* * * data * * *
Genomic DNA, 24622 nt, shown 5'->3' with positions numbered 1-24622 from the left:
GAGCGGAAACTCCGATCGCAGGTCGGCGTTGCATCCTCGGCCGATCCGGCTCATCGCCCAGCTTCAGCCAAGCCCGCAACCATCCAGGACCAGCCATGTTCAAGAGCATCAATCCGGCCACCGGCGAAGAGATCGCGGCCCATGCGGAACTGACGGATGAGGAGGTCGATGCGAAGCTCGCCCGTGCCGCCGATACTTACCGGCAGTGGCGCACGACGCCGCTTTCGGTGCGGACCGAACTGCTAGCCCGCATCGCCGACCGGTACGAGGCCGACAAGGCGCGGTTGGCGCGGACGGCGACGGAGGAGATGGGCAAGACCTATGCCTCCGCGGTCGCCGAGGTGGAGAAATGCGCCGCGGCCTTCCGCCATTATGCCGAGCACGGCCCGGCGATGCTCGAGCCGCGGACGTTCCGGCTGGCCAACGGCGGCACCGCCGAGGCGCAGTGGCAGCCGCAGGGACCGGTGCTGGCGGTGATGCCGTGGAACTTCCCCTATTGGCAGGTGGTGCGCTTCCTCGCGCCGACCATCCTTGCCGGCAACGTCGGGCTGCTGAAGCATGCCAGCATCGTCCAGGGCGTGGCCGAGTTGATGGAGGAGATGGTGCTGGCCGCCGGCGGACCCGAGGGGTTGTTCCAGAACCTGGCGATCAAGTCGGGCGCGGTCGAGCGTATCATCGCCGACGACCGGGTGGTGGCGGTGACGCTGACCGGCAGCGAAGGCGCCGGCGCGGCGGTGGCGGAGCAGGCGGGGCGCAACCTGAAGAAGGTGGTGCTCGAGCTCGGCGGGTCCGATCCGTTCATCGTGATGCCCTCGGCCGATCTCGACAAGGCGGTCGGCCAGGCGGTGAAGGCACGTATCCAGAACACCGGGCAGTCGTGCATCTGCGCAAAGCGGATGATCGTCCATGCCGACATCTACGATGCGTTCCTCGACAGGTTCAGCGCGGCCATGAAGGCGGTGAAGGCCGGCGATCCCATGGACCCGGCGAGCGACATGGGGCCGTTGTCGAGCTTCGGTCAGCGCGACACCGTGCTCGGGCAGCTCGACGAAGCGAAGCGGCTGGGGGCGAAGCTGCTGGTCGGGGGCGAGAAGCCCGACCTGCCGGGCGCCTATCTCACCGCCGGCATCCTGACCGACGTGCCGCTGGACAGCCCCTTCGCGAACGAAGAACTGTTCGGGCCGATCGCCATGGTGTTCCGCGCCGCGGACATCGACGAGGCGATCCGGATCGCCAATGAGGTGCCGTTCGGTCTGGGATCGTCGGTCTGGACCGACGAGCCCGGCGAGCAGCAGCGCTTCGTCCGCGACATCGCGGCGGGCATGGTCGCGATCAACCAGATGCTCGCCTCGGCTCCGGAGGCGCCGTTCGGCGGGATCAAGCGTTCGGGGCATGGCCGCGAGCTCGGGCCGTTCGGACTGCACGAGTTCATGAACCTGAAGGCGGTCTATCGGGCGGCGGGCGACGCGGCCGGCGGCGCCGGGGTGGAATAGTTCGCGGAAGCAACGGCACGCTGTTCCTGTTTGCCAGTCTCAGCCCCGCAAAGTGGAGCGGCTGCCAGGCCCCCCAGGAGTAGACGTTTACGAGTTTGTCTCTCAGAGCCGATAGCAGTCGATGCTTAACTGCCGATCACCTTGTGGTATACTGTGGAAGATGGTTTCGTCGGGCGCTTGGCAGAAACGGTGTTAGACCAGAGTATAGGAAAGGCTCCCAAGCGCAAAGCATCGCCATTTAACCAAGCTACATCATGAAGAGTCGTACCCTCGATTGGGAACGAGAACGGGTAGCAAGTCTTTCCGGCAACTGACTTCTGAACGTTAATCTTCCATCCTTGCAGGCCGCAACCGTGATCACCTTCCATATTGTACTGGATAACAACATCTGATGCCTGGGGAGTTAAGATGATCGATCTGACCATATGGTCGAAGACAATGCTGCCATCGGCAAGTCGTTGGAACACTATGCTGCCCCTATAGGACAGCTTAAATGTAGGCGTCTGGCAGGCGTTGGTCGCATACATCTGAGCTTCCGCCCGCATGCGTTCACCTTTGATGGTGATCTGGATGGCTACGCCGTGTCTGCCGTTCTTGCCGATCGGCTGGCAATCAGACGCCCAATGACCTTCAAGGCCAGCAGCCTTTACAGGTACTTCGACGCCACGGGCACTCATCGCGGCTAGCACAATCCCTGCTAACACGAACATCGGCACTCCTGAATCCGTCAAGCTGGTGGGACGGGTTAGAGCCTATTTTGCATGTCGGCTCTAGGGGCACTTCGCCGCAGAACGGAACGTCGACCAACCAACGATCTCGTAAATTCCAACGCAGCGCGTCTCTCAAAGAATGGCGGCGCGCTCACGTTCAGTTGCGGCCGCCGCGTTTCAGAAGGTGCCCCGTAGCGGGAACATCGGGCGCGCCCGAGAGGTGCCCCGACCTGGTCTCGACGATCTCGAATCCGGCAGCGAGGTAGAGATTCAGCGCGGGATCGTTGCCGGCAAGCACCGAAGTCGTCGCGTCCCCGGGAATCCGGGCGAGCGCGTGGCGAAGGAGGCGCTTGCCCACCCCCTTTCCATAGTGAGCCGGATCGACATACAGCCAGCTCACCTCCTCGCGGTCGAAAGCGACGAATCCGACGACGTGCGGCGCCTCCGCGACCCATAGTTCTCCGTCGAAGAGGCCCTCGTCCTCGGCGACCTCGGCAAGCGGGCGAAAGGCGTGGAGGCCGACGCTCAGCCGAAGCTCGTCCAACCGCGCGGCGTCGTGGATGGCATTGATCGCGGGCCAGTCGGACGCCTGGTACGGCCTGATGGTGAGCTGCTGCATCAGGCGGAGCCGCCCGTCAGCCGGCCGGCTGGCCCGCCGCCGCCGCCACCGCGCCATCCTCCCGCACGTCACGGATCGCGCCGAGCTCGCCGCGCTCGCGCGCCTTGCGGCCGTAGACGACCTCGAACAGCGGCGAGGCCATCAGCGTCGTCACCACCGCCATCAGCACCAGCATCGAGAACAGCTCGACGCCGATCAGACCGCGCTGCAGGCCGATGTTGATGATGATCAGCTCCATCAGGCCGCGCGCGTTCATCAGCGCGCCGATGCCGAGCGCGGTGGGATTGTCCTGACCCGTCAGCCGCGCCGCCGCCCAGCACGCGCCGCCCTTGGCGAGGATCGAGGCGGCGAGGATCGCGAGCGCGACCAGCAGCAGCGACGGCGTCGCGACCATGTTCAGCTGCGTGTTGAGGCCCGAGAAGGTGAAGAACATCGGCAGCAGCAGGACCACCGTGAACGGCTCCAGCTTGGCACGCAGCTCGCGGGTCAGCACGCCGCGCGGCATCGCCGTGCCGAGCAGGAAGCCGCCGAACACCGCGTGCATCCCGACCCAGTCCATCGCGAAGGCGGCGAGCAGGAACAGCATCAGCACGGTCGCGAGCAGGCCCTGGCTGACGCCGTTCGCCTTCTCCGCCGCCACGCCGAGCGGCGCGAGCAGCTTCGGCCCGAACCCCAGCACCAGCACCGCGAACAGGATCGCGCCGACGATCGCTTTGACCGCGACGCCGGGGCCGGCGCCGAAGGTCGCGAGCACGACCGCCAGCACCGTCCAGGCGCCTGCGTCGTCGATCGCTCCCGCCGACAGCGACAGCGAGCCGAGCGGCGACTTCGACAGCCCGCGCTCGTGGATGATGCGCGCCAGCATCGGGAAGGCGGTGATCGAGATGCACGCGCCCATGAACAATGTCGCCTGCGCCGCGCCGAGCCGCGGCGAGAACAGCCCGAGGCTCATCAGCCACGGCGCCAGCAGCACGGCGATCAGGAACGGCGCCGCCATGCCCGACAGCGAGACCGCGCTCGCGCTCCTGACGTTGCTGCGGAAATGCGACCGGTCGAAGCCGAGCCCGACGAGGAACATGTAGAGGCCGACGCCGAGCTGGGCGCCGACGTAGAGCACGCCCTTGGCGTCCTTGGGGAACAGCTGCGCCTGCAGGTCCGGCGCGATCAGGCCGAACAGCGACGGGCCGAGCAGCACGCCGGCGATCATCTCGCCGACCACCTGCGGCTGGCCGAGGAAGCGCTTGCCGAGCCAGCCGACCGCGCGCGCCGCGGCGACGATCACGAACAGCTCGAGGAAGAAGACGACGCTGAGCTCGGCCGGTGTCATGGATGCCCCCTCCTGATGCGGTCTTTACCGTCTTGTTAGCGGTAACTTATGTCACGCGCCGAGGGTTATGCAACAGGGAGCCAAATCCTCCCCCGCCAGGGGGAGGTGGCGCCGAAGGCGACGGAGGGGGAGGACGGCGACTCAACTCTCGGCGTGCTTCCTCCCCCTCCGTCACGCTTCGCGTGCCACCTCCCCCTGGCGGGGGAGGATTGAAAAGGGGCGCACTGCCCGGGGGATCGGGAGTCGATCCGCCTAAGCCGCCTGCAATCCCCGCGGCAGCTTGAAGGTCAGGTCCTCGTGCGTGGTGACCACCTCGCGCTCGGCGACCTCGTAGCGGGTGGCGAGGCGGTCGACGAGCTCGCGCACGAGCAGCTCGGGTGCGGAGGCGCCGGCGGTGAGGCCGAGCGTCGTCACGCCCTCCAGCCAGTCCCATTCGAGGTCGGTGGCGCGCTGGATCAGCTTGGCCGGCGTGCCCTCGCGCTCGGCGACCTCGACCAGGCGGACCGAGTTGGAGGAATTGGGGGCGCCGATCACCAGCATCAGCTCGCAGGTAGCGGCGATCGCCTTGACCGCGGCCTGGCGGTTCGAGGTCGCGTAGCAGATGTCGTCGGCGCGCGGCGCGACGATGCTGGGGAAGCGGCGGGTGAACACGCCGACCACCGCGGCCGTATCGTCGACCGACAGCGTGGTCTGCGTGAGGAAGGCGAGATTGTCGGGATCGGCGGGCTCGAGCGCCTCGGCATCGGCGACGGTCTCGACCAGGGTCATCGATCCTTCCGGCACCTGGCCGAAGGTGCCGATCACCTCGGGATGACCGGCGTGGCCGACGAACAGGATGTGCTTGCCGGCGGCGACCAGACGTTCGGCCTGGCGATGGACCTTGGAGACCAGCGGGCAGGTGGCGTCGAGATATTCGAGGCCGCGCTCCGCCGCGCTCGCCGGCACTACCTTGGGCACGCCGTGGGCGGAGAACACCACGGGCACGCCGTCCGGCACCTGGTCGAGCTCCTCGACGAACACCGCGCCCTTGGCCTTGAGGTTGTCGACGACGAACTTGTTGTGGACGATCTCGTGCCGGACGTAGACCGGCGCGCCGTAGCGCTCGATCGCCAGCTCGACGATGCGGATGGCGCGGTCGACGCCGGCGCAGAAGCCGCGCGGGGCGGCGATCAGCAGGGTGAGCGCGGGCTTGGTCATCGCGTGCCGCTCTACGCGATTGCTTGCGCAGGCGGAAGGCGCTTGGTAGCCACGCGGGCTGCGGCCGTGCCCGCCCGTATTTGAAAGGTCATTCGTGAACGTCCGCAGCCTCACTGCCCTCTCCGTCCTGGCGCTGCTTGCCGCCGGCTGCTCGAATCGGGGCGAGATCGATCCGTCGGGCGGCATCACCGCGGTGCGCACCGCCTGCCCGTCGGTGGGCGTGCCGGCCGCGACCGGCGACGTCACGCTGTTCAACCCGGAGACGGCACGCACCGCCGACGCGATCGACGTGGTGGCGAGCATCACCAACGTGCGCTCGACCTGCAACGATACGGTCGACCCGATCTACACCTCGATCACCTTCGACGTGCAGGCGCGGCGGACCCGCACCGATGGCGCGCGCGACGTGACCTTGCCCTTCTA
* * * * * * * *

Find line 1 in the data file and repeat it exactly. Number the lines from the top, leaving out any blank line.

Genomic DNA, 24622 nt, shown 5'->3' with positions numbered 1-24622 from the left: